DR. DAN HAN CAPITALIZED ON CHANCE TO HELP FELLOW FACULTY ADVANCE
With work featured in Newsweek, National Geographic, BBC, and NPR, UK’s chief of
the division of neuropsychology, Dan Han, PsyD, CELM, FANA, is used to wide, even
But this year he took the stage before an audience closer to home, sharing his extensive expertise with early-career UK College of Medicine faculty through hosting professional and career development sessions, an initiative from the Office of Faculty Affairs and Development to promote continuous learning.
Given the opportunity to support the development of early-career faculty, Dr. Han focused on what he considers an essential challenge. Although crucial to career success, benchmarks in professional growth are seldom explicitly addressed in academia. Dr. Han’s presentations offered advice on achieving “operational definitions of success.”
“I discussed, in particular, defining tangible metrics in faculty career development,” he said. “It’s easy to get lost in the weeds, amongst the daily grind of clinic, teaching, and research. I thought helping early-career faculty define what is important for them for their pursuits would be a tangible contribution. Operational optics are important. After all, we are all supposed to practice in an evidence-based fashion.”
The Zoom presentations were a great success. “I was humbled to receive much positive feedback,” Dr. Han said, recounting the positive responses from participants at all stages of their careers.
The experience benefited not only the participants but also the presenter. Characteristically, Dr. Han refers to solid evidence in making this point.
“The longest-running study on happiness, the Harvard study that started in 1938, suggests that generativity—a concern for establishing and guiding the next generation—is a key variable in establishing a happy, meaningful life,” he said. “So, my contributions were certainly not selfless.”
This new initiative from the Office of Faculty Affairs and Development proved to be a substantial addition to the college’s career development opportunities. Dr. Han “absolutely” recommends these sessions to other academics, clinicians, and researchers.
“We are all in a helping profession here at UK College of Medicine,” he said. “You help yourself by helping others. One cannot progress and develop as an academic clinician unless one helps others in their development.”
“We are all in a helping profession here at UK College of Medicine. You help yourself by helping others. One cannot progress and develop as an academic clinician unless one helps others in their development.”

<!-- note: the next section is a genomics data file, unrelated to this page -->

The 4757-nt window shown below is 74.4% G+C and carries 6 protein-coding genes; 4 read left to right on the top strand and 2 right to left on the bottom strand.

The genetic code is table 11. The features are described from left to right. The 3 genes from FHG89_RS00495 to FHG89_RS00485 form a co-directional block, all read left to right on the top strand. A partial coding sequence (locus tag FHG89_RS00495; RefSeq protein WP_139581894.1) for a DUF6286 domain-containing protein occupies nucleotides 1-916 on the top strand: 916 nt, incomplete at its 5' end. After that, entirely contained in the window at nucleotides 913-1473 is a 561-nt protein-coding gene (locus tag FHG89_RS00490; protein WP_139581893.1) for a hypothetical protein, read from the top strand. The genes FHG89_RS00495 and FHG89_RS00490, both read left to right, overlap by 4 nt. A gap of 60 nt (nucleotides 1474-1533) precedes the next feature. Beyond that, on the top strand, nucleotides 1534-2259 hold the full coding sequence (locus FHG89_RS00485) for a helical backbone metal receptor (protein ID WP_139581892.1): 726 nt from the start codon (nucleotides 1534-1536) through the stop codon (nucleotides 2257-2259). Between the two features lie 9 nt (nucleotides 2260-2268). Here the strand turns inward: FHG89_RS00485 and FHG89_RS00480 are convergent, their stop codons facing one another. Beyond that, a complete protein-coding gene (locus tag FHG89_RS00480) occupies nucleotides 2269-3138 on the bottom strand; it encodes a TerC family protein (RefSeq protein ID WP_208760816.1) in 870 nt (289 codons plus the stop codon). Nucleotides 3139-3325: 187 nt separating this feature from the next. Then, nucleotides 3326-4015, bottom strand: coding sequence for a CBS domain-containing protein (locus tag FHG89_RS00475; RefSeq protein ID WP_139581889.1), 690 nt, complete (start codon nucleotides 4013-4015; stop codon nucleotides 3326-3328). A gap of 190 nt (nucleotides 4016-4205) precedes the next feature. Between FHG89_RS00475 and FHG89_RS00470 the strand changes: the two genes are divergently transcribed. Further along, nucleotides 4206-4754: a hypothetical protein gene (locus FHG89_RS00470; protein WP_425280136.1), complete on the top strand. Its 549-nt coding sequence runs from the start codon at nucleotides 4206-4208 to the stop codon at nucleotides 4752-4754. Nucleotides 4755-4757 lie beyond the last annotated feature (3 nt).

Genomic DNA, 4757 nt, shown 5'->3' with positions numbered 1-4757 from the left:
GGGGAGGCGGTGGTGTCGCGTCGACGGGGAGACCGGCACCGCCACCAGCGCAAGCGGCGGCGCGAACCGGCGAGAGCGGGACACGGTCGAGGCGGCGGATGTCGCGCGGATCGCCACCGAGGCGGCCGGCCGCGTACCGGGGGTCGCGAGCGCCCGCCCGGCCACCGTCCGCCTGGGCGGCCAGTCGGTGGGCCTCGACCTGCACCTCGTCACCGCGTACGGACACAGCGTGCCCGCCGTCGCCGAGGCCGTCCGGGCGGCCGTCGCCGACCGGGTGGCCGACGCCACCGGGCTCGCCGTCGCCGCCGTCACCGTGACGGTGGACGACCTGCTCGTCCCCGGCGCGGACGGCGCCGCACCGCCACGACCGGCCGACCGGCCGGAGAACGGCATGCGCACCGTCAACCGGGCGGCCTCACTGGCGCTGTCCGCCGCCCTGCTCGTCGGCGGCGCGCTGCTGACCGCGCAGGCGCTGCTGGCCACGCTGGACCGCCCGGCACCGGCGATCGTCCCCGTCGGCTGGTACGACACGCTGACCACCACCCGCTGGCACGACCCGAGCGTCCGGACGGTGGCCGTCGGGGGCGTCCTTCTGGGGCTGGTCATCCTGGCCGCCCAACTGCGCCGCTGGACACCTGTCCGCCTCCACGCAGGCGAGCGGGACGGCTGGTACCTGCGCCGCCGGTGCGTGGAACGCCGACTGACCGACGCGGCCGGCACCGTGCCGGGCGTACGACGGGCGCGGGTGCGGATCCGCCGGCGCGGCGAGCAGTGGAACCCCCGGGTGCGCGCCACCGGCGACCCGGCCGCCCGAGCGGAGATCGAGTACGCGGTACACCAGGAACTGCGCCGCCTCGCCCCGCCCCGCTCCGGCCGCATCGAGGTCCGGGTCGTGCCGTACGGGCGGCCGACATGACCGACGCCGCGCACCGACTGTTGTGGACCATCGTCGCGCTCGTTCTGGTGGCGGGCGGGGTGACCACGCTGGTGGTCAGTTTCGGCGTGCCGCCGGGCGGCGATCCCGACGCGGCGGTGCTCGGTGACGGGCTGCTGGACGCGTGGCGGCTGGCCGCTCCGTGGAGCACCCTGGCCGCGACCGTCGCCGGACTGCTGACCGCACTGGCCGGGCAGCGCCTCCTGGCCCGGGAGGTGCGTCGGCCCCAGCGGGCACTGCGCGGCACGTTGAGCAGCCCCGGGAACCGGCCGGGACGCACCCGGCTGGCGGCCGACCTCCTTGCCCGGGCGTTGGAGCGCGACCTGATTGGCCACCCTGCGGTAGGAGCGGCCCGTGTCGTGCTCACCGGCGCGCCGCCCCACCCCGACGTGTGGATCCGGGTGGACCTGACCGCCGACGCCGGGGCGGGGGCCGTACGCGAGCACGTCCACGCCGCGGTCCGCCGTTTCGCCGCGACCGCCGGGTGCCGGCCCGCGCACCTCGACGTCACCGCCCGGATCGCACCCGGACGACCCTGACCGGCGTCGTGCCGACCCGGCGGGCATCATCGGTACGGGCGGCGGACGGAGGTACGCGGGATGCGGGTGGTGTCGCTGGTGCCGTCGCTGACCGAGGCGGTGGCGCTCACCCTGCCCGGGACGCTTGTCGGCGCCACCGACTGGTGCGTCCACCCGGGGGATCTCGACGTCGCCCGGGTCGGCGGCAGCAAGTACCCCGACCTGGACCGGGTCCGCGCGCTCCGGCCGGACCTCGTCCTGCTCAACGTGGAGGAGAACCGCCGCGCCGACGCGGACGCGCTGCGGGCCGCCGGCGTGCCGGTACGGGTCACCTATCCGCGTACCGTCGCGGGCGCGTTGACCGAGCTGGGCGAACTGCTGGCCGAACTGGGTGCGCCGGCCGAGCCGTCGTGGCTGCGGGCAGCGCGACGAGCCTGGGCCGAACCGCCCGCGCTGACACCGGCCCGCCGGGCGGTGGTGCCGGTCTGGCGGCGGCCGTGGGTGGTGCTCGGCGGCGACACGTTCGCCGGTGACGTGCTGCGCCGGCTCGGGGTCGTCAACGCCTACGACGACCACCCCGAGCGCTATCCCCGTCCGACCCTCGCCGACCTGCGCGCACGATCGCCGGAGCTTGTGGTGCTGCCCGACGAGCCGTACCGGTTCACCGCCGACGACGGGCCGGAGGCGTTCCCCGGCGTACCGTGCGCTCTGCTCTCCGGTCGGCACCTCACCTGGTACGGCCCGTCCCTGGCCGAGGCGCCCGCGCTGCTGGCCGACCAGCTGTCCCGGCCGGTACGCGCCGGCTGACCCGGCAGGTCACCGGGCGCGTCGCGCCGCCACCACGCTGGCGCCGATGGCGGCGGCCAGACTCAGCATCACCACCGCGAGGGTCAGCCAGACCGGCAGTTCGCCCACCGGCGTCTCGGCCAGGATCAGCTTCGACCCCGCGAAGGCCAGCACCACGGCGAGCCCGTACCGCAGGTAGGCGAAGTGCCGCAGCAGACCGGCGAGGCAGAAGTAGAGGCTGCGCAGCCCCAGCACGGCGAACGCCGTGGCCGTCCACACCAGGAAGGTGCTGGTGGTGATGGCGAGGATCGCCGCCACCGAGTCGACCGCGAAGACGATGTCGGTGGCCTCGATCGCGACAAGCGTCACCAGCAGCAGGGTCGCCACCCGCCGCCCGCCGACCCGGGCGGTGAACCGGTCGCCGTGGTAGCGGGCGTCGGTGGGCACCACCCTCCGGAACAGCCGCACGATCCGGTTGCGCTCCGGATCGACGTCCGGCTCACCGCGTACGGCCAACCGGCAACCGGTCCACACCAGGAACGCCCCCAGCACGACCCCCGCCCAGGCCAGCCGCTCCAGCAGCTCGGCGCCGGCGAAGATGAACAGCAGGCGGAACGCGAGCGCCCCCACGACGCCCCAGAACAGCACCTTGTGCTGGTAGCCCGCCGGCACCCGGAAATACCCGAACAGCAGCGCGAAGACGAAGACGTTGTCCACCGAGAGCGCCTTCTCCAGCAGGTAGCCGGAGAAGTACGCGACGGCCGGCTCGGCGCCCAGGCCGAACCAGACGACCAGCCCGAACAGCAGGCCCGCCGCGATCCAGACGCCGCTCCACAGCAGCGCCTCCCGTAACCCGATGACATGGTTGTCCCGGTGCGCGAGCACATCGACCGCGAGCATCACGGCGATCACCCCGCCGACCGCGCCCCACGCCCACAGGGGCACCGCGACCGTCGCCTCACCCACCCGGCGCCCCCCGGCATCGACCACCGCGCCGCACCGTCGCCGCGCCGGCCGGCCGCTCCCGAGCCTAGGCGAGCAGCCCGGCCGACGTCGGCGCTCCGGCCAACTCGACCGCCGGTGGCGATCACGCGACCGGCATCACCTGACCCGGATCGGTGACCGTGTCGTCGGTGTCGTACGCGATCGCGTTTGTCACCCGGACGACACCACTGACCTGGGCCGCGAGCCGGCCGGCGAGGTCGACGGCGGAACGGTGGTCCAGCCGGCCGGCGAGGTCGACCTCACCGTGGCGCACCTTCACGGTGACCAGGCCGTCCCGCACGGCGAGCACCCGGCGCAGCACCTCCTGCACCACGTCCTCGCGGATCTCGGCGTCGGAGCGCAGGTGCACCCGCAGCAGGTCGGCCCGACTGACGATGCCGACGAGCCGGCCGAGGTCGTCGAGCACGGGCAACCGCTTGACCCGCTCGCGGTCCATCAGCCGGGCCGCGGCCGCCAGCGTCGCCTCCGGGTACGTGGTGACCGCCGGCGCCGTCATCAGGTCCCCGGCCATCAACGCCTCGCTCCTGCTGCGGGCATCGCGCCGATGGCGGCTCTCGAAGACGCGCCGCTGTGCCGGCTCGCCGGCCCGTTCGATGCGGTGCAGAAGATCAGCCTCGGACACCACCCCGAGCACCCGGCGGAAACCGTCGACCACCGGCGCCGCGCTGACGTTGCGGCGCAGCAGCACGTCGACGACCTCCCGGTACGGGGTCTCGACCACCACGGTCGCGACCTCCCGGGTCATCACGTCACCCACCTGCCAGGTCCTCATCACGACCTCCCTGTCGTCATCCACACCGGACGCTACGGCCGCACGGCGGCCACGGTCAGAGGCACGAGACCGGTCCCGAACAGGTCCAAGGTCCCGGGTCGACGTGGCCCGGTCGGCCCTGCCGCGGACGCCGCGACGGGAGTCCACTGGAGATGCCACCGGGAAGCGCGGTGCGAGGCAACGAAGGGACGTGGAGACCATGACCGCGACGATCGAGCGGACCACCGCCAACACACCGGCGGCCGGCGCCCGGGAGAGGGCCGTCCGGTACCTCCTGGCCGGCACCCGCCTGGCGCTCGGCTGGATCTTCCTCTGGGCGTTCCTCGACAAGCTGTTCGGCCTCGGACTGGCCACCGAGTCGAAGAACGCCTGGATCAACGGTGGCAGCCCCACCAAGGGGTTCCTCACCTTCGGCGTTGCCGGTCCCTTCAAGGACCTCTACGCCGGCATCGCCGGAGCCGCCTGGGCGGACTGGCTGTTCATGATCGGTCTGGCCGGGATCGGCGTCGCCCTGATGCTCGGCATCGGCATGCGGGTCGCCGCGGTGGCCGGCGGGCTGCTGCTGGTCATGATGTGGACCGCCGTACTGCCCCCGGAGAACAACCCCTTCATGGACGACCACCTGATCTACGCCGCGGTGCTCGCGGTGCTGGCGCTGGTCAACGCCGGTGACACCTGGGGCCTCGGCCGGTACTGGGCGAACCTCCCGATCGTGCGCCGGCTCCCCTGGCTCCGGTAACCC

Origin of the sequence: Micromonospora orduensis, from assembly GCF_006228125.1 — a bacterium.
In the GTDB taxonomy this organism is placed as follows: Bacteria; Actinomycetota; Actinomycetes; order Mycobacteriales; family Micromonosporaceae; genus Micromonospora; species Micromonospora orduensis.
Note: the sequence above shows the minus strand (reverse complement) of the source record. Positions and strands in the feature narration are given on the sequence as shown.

—Dr. Dan Han
COLLEGE ORGANIZES PROFESSIONAL AND CAREER DEVELOPMENT SESSIONS
When Zoom became the norm for meetings due to the COVID-19 pandemic, the Office of Faculty Affairs and Development used this as an opportunity to expand mentorship opportunities. The office offered more than two dozen professional and career development sessions throughout the 2021 fiscal year, providing faculty and colleagues with information and interactive learning opportunities that helped enhance their careers, both as presenters and attendees.
FACULTY EARN PROMOTIONS TO ADVANCE CAREERS
The College of Medicine promoted 65 faculty this fiscal year, including 10 who were awarded tenure. Marking an exciting time in their professional careers, the newly named associate professors and professors were honored through a reception and via signage outside the dean’s office.
INTRODUCES LATEST ADDITIONS TO THE COLLEGE FACULTY
The Office of Faculty Affairs and Development initiated an innovative, more engaging way of introducing faculty to the rest of the College of Medicine, with an aim of building community from the start of their faculty role. The office collected answers to survey questions – including favorite books, favorite hobbies, and former institutions – from new faculty members. The communications team then put these responses together in a newsletter format for the College of Medicine to get to know their new colleagues.
THE YEAR IN NUMBERS
1,329 Faculty Members
Medical students, graduate students, postdocs, residents, and fellows benefit from the college’s experienced faculty.
Sixty-five faculty were promoted this year.